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Church dedicates site for hospice

A groundbreaking is expected next month for a unique hospice facility that will operate in partnership with a local church.

The $2.7 million St. John Baptist Hospice Buffalo House, at 111 Maple St., is designed to provide comfort and care for eight people in the final weeks or months of life. It is expected to open in nine months.

"It is the first time in the country that an inner-city church and hospice have collaborated to this extent," said William E. Finn, president and chief executive officer of the Center for Hospice & Palliative Care, Hospice Buffalo's parent company.

St. John Baptist Church, which is celebrating its 80th anniversary, dedicated the nearby site after Sunday services. The Rev. Otis Moss Jr., pastor of Olivet Institutional Baptist Church in Cleveland, led the ceremony.

"We're just so excited to be doing something of this magnitude, knowing it's the first one of its kind," said Tracy Cardwell, St. John's public relations director.

"There is a great need for this, especially in the Fruit Belt area."

The collaboration was undertaken to serve minority communities that traditionally underutilize end-of-life care. It will provide a "very home-like facility that incorporates the cultural needs of the community," including family celebrations and religious services, Finn said.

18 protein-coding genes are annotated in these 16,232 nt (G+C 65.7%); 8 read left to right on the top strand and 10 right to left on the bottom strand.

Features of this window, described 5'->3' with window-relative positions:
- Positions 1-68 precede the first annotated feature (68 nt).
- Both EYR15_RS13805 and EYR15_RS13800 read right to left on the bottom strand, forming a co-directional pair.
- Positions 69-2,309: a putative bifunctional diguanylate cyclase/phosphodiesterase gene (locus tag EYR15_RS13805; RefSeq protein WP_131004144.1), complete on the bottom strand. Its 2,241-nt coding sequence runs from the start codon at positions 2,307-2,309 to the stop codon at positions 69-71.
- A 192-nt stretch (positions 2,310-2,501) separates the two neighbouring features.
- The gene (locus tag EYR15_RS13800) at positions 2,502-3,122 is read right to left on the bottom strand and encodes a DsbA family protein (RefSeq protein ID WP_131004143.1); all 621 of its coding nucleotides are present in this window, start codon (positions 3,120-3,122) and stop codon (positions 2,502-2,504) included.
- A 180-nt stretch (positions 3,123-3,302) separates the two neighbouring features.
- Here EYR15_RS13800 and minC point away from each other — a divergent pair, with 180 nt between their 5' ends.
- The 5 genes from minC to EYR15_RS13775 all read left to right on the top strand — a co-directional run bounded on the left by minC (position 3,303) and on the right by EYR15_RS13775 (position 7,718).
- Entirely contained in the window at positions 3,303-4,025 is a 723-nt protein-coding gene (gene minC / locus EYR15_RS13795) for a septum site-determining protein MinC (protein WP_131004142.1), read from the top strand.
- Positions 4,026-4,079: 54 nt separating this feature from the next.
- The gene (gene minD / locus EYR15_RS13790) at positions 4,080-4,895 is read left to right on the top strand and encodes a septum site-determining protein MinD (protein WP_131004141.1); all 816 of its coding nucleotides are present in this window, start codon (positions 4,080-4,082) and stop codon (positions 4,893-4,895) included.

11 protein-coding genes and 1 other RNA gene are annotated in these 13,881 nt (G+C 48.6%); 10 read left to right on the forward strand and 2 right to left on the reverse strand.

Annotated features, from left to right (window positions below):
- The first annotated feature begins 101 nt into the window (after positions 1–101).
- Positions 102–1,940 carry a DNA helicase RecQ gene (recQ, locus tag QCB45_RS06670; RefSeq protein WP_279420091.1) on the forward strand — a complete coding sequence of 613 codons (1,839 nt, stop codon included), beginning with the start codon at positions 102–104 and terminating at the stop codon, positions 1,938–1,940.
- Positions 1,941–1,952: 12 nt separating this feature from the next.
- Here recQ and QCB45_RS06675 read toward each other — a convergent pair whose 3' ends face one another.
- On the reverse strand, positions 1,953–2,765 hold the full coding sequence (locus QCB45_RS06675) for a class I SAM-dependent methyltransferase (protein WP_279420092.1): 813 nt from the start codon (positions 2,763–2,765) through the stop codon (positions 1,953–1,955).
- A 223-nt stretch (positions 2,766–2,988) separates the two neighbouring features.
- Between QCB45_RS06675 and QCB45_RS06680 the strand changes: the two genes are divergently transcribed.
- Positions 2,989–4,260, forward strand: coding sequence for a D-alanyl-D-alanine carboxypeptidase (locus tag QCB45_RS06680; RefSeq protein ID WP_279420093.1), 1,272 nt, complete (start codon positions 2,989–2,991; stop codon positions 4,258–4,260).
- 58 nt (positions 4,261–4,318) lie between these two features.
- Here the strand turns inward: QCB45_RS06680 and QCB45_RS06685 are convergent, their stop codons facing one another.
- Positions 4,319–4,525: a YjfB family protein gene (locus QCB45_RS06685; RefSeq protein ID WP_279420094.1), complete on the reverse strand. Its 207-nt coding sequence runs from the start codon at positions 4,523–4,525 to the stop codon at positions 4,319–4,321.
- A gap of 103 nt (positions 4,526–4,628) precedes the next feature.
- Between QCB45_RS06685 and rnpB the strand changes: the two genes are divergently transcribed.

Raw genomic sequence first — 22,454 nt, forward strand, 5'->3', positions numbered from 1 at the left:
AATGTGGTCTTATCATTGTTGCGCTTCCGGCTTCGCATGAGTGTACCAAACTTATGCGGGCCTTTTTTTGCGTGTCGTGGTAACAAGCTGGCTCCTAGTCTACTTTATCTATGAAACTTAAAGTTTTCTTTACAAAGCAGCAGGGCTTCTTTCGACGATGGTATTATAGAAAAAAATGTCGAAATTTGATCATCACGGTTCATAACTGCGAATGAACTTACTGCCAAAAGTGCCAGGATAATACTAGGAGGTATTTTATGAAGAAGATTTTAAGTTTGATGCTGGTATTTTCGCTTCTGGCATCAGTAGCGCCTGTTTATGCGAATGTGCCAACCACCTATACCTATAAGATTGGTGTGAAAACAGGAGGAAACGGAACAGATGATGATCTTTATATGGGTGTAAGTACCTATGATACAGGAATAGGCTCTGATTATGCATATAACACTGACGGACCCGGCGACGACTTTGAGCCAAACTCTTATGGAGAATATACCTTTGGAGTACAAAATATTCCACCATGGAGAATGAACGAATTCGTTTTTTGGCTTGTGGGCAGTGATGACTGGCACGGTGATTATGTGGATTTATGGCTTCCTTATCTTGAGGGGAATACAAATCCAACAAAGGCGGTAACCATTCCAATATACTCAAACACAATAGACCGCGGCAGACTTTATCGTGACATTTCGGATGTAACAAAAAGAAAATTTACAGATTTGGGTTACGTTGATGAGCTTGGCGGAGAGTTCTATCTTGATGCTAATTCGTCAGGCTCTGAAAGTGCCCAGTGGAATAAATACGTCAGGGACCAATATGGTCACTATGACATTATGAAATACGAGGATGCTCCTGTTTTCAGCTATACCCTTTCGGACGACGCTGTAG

The facility, designed by Foit-Albert Associates, has received considerable government and foundation funding.

Federal funds through the support of Rep. Louise M. Slaughter, D-Fairport, totaled $600,000, Finn said, with considerable amounts coming from the state, city and county.

Private support includes $350,000 from the John R. Oishei Foundation, $300,000 from the Margaret L. Wendt Foundation and $100,000 from M&T Bank Foundation.

In addition, the Hospice Foundation gave $165,000, and St. John Baptist Community Development Corp. provided $200,000.

"A lot of community leaders have gotten behind this project," Finn said.

Hospice Buffalo currently serves 535 patients, with most receiving at-home care. The one-story house will be specifically for people who don't have a home or caregiver, or who can't be at home, Finn said.

Hospice patients generally have a prognosis of six months or less to live.

Finn said he wants others to learn from the Buffalo partnership. "What we hope is that one of the national foundations will fund the development of a tool kit to teach communities around the country how to duplicate what we have done here in Buffalo."


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